“We were really pretty young, but we remember it well,” Arthur said. “We all have warm feelings about town.”

Arthur was 11 years old when he moved out of Perham. Today, he’s 76. Of the four siblings, he lives the furthest away now, in Berkeley, Calif. The other three live in the Twin Cities area.

They’re a close bunch, and all of them have been back to Perham in the decades since ‘49, but never all at once. Never all together. When that finally happened a couple of weeks ago, according to Larry, their hearts were collectively racing.

Driving in on Highway 10, “as soon as we saw the skyline of Perham...that was just so meaningful to us,” Larry said. “It’s so wonderful to see that place where you were born. It’s a place in your heart. It’s your roots.”

“We still feel we belong here,” said Chernie (Levinson, after marriage). “You ask any one of us and we’ll tell you, we’re happy to have come from Perham.”

While here, the Braufmans visited their old family store on Main Street (now Photo Magic), and the house they grew up in. They drove through the city, exploring it from end to end, and roamed around downtown, laughing, reminiscing and taking photographs along the way.

“We absolutely loved it,” said Betty (Greenstein). “We went up and down the streets while we were there. We all got emotional. It was wonderful.”

It was a short trip, only a one-day visit, but they took in a lot, making note of the many things that have changed over the years, plus some things that have stayed the same.

“We were so thrilled to see how prosperous the town looked when we came back,” said Arthur. “It really looks wonderful. It’s nice to see that this little town is thriving.”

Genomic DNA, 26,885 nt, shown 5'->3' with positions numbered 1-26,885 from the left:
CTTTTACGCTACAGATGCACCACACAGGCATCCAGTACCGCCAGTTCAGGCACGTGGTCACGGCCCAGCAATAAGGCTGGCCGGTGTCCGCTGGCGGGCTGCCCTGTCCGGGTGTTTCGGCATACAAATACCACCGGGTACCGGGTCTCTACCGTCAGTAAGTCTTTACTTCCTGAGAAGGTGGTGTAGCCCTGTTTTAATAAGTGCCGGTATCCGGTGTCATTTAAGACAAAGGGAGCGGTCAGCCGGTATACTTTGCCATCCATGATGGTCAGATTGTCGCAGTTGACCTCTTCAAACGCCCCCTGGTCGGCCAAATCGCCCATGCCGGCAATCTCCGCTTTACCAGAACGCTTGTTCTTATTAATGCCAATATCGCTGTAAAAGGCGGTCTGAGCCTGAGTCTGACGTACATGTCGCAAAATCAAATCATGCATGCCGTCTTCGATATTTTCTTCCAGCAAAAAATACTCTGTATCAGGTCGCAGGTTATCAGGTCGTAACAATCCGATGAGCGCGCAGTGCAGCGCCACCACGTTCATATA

“You can just tell it’s a healthy town,” said Larry. “The thing that impressed all of us more than anything is how well kept everything is.”

They remarked on the new hospital, the street lights, the schools and the water tower. They noted the obvious growth of the town, and how their old store and house have changed.

Still, there was a familiar feeling to it all.

As Betty said, “It was like being back home. It didn’t seem too different.”

Coming to Perham

The Braufman family’s history in Perham dates back to 1930, when newlyweds Philip and Pauline bought a store on Main Street and, despite the beginnings of the Great Depression, bravely opened for business.

Philip, born in Iasi, Romania, had been living in America since he was 22 years old, working for his uncle at a general store in North Dakota. Pauline was a Minnesota native who helped her parents run a grocery store in St. Paul.